The team may return to the US in 2015 but until then, newly-forged Evertonians have the luxury of watching their new team on NBC's network of channels every weekend. And, thanks to the growth of EvertonUSA, they now have the chance to make a pilgrimage to Goodison Park with fellow Americans to experience first-hand the magic of the Grand Old Lady and what it means to see the Blues play on their home ground in the flesh. The group's 2015 tour will take in the Goodison Derby and the trip to Chelsea. Such opportunities are exactly the avenue US-based fans should be taking to see their team rather than the Premier League's controversial plans to stage top-flight matches overseas (which we also cover in this issue) which can only serve to degrade the character of the world's oldest and best football league.

A New Everton Fan

I had never played soccer and was, in fact, a typical southern American sports fan, going as far as to make fun of soccer as a sport and complaining about diving and such. Coaching 6 and 7 year-olds got me into the sport and since NBC was going to cover all the BPL games, I decided to follow. For me, the best thing would be for me to pick a team, and I wanted to follow a team that had an USMNT player if possible.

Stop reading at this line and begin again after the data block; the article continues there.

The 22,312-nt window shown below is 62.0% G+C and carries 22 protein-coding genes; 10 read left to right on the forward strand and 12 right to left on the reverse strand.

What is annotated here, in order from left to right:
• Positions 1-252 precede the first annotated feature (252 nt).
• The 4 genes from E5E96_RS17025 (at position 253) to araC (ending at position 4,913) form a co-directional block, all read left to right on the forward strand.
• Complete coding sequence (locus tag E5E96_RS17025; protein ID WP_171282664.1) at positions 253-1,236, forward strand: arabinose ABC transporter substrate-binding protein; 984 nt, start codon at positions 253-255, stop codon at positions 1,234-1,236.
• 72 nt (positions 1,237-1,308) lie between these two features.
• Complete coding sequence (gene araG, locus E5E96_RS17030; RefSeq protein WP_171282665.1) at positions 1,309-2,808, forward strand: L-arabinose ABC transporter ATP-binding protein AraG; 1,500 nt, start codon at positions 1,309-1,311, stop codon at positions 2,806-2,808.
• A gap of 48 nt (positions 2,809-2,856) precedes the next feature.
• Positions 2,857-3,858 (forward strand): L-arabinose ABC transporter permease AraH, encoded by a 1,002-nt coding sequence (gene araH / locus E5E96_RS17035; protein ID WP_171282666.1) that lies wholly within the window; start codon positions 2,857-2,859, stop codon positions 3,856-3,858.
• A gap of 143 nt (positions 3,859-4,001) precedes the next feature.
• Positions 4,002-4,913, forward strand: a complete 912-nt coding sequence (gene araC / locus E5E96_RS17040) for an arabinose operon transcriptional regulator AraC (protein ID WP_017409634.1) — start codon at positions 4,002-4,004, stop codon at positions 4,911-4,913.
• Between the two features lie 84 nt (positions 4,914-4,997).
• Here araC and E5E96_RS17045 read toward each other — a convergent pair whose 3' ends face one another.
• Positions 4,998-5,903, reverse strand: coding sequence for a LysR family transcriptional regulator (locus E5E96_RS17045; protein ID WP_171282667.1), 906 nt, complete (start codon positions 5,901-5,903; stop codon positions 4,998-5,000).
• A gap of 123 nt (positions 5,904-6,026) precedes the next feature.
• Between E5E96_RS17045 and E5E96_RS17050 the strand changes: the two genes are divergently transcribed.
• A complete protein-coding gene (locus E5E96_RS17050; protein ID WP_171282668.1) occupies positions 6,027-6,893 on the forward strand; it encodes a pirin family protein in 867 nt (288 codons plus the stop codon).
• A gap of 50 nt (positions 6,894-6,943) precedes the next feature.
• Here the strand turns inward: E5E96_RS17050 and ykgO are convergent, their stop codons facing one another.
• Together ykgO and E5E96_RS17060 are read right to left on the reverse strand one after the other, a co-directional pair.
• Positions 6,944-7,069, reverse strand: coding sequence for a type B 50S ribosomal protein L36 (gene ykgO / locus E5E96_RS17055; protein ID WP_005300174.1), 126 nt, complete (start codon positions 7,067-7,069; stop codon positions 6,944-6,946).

My first inclination was Sunderland due to their then recent signing of Jozy Altidore, but watching the first couple of games of theirs, I just couldn't get excited about them. Being an Auburn grad, I think I just have an aversion to the color red, which would come in handy later obviously.

In the third week of the season last year, I woke up that Saturday and opened the app to see who was playing. I was immediately drawn to the Everton vs Chelsea game. It was such a good match, as you probably remember. I knew Tim Howard was the keeper for Everton but I decided I would become a fan of whichever team won that game. I don't remember a ton about the game, but I do remember that deep down, I was pulling for Everton to win, mostly to fill that desire to pull for a team with a USMNT player. Of course, you know Everton went on to win the game 1-0.

At that point, I decided to learn the way English football worked with promotion, relegation, league cups, FA Cups, Europa League, etc. Man, there was a lot to learn and I am still tying to figure it out! I love how the promotion and relegation worked and I wish the US was set up to do that with other sports, such as baseball.

In all, I have really enjoyed being a Blue and learning the culture of English soccer. The fans of Everton are so very much like the fans of Auburn (my alma mater). We hate red teams (Alabama and Liverpool) and we have a great family of fans.

Jared